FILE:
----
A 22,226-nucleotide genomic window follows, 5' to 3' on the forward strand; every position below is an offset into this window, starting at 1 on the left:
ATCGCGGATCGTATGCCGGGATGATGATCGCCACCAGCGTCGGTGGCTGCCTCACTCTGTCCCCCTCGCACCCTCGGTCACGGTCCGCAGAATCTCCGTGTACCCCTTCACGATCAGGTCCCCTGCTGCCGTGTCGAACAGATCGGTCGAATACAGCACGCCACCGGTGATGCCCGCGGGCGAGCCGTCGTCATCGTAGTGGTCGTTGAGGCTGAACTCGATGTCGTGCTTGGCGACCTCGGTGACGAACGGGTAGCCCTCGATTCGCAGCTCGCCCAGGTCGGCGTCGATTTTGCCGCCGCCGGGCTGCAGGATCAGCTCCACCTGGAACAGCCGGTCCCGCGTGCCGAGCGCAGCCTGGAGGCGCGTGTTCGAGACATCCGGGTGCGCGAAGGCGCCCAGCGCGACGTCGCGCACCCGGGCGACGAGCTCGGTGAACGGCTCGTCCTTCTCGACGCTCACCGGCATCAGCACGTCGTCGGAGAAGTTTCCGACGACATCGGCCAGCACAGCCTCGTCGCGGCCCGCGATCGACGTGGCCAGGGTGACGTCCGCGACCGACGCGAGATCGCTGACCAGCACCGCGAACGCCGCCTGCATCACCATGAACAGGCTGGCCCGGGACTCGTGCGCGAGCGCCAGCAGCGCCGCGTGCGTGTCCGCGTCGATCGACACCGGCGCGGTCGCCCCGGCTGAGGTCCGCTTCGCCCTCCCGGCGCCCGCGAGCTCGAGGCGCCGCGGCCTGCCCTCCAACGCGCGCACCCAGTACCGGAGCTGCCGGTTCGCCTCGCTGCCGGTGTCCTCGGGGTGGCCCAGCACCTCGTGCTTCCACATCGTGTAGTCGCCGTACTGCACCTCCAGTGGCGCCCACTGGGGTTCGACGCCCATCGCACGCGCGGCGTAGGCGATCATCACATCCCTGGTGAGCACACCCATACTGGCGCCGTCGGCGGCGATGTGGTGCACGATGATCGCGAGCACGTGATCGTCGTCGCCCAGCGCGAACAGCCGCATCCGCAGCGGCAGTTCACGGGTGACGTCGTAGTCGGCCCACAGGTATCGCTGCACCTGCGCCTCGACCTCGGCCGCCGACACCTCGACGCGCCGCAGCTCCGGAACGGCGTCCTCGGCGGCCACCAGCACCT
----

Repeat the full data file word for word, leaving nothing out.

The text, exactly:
A 22,226-nucleotide genomic window follows, 5' to 3' on the forward strand; every position below is an offset into this window, starting at 1 on the left:
ATCGCGGATCGTATGCCGGGATGATGATCGCCACCAGCGTCGGTGGCTGCCTCACTCTGTCCCCCTCGCACCCTCGGTCACGGTCCGCAGAATCTCCGTGTACCCCTTCACGATCAGGTCCCCTGCTGCCGTGTCGAACAGATCGGTCGAATACAGCACGCCACCGGTGATGCCCGCGGGCGAGCCGTCGTCATCGTAGTGGTCGTTGAGGCTGAACTCGATGTCGTGCTTGGCGACCTCGGTGACGAACGGGTAGCCCTCGATTCGCAGCTCGCCCAGGTCGGCGTCGATTTTGCCGCCGCCGGGCTGCAGGATCAGCTCCACCTGGAACAGCCGGTCCCGCGTGCCGAGCGCAGCCTGGAGGCGCGTGTTCGAGACATCCGGGTGCGCGAAGGCGCCCAGCGCGACGTCGCGCACCCGGGCGACGAGCTCGGTGAACGGCTCGTCCTTCTCGACGCTCACCGGCATCAGCACGTCGTCGGAGAAGTTTCCGACGACATCGGCCAGCACAGCCTCGTCGCGGCCCGCGATCGACGTGGCCAGGGTGACGTCCGCGACCGACGCGAGATCGCTGACCAGCACCGCGAACGCCGCCTGCATCACCATGAACAGGCTGGCCCGGGACTCGTGCGCGAGCGCCAGCAGCGCCGCGTGCGTGTCCGCGTCGATCGACACCGGCGCGGTCGCCCCGGCTGAGGTCCGCTTCGCCCTCCCGGCGCCCGCGAGCTCGAGGCGCCGCGGCCTGCCCTCCAACGCGCGCACCCAGTACCGGAGCTGCCGGTTCGCCTCGCTGCCGGTGTCCTCGGGGTGGCCCAGCACCTCGTGCTTCCACATCGTGTAGTCGCCGTACTGCACCTCCAGTGGCGCCCACTGGGGTTCGACGCCCATCGCACGCGCGGCGTAGGCGATCATCACATCCCTGGTGAGCACACCCATACTGGCGCCGTCGGCGGCGATGTGGTGCACGATGATCGCGAGCACGTGATCGTCGTCGCCCAGCGCGAACAGCCGCATCCGCAGCGGCAGTTCACGGGTGACGTCGTAGTCGGCCCACAGGTATCGCTGCACCTGCGCCTCGACCTCGGCCGCCGACACCTCGACGCGCCGCAGCTCCGGAACGGCGTCCTCGGCGGCCACCAGCACCT